Microbead ban could be on UK agenda, minister suggests


If the UK cannot get a “common position” out of the EU, it may take action on its own

The UK could take independent action to ban plastic microbeads in cosmetics products, environment minister Rory Stewart has suggested.

Stewart, the Parliamentary Under-Secretary of State for Environment, Food and Rural Affairs, touched upon the issue in the House of Commons on 5 May when Labour MP Daniel Zeichner MP said: “The Americans and Canadians are moving to ban these. What’s the UK government doing?”

Stewart replied: “Firstly let’s be very clear, microbeads do pose potentially a threat, a serious threat because the stuff doesn’t biodegrade, it can collect toxic material. We’ve run a research programme on this. We’ve been working very hard to make sure the full 500 million members of the EU sign up to a common position. But if we cannot get a common position out of the EU we are open to the possibility of the UK acting unilaterally.”

Find out more on ingredient regulation updates and the recent regulatory developments affecting cosmetics in Europe at the 2016 Cosmetics Business Regulatory Summit.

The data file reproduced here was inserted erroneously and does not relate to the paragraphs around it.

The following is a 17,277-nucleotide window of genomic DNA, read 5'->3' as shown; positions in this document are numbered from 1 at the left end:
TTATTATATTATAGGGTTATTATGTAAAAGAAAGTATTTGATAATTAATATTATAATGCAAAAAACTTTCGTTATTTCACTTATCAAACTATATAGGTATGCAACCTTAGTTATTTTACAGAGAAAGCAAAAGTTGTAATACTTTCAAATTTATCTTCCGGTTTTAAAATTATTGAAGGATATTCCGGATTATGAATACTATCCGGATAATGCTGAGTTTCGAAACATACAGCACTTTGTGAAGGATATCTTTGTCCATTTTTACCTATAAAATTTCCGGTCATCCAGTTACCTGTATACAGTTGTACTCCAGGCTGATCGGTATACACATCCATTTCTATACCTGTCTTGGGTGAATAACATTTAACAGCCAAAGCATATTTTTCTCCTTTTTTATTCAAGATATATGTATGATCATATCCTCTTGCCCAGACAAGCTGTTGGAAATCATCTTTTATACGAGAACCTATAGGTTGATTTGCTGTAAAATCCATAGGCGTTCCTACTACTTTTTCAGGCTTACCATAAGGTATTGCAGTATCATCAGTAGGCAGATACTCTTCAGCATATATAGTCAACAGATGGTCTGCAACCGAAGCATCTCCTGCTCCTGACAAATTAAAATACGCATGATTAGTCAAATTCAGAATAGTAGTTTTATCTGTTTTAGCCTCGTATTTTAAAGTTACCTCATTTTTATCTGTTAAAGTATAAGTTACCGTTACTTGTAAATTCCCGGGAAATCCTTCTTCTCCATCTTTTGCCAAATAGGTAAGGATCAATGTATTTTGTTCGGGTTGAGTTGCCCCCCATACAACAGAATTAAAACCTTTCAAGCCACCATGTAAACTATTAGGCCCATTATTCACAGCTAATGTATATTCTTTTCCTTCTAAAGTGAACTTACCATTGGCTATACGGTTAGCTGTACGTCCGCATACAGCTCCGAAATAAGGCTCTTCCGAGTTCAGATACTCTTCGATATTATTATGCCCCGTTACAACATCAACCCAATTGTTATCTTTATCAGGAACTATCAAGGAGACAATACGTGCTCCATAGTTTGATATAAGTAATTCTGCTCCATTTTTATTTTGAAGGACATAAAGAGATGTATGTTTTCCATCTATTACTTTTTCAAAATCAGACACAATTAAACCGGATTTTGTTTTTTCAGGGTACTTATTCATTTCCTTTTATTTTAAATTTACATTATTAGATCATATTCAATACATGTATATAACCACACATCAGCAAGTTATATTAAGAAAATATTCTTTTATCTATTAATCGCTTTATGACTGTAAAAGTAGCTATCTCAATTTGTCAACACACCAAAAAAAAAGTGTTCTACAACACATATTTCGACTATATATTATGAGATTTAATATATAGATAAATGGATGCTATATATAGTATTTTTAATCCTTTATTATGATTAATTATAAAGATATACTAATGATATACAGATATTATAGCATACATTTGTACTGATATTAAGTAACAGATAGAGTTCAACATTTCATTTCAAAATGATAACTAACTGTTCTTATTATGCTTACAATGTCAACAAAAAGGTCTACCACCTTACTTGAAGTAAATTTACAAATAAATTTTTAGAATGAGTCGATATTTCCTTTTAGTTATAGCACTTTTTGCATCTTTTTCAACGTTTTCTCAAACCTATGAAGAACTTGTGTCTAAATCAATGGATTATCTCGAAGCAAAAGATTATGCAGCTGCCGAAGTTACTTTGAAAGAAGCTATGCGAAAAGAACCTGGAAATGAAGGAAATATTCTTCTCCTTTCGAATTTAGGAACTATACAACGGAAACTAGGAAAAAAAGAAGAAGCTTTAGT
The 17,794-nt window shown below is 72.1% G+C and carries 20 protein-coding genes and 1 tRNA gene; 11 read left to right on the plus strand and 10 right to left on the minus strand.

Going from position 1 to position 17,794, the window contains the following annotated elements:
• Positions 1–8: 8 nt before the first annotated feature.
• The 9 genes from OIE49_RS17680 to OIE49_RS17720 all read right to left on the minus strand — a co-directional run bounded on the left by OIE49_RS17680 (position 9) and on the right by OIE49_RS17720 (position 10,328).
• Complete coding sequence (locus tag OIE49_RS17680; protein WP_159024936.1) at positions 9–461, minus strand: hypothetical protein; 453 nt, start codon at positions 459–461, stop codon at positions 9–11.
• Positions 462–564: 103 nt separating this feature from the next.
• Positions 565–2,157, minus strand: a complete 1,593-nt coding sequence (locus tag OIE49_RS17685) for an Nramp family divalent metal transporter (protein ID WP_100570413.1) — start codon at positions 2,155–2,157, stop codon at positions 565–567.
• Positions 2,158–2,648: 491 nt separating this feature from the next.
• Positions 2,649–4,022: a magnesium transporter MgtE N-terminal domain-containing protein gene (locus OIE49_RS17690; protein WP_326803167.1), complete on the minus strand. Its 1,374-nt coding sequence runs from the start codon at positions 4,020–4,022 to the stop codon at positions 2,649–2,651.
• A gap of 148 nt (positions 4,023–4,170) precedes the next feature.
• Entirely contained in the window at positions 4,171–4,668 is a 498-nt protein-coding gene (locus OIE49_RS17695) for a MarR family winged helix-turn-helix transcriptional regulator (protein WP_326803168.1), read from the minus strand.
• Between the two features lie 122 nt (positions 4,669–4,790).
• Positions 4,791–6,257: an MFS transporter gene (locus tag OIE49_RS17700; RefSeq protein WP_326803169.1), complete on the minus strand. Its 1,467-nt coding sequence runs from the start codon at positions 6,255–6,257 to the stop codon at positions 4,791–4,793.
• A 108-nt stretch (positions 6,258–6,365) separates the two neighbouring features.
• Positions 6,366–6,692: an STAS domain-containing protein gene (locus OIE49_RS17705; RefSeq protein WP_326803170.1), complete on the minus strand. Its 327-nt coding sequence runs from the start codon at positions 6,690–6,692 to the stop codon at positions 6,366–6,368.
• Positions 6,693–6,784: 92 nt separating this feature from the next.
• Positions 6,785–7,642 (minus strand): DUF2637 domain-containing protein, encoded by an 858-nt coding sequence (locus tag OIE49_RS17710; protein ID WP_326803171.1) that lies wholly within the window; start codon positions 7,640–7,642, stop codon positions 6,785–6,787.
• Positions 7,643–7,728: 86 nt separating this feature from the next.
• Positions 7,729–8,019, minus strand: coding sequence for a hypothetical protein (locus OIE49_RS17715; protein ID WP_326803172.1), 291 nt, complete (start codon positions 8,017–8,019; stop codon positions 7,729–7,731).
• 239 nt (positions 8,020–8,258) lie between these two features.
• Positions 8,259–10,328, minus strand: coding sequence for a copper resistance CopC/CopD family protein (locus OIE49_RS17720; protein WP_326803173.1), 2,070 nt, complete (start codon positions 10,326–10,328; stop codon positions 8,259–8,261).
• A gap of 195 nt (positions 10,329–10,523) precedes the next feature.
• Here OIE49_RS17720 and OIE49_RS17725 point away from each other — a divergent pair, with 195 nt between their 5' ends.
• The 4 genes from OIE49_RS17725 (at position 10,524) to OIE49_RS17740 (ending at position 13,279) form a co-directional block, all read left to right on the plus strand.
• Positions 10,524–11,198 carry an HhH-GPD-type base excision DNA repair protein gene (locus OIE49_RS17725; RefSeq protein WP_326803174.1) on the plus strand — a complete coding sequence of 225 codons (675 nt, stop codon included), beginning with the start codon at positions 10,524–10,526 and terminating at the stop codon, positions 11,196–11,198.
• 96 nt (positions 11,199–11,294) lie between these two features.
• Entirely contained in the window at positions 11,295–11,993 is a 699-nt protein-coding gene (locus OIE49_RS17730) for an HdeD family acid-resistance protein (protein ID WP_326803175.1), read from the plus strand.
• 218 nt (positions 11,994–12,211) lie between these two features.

At present, a European parliament resolution that supports a ban on microbeads has the backing of 350 of the 751 MEPs, the Guardian reports.

In a recent survey from Greenpeace, nearly two thirds of people in the UK would support a ban on the use of microbeads in cosmetics, while a petition calling on the Government for a ban as amassed more than 250,000 signatures on the Greenpeace website.

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Microbeads are small plastic particles often found in cosmetics products that provide exfoliation benefits. These particles, which are typically not biodegradable, pose health threats to marine life and animals, as well as harm to eco-systems.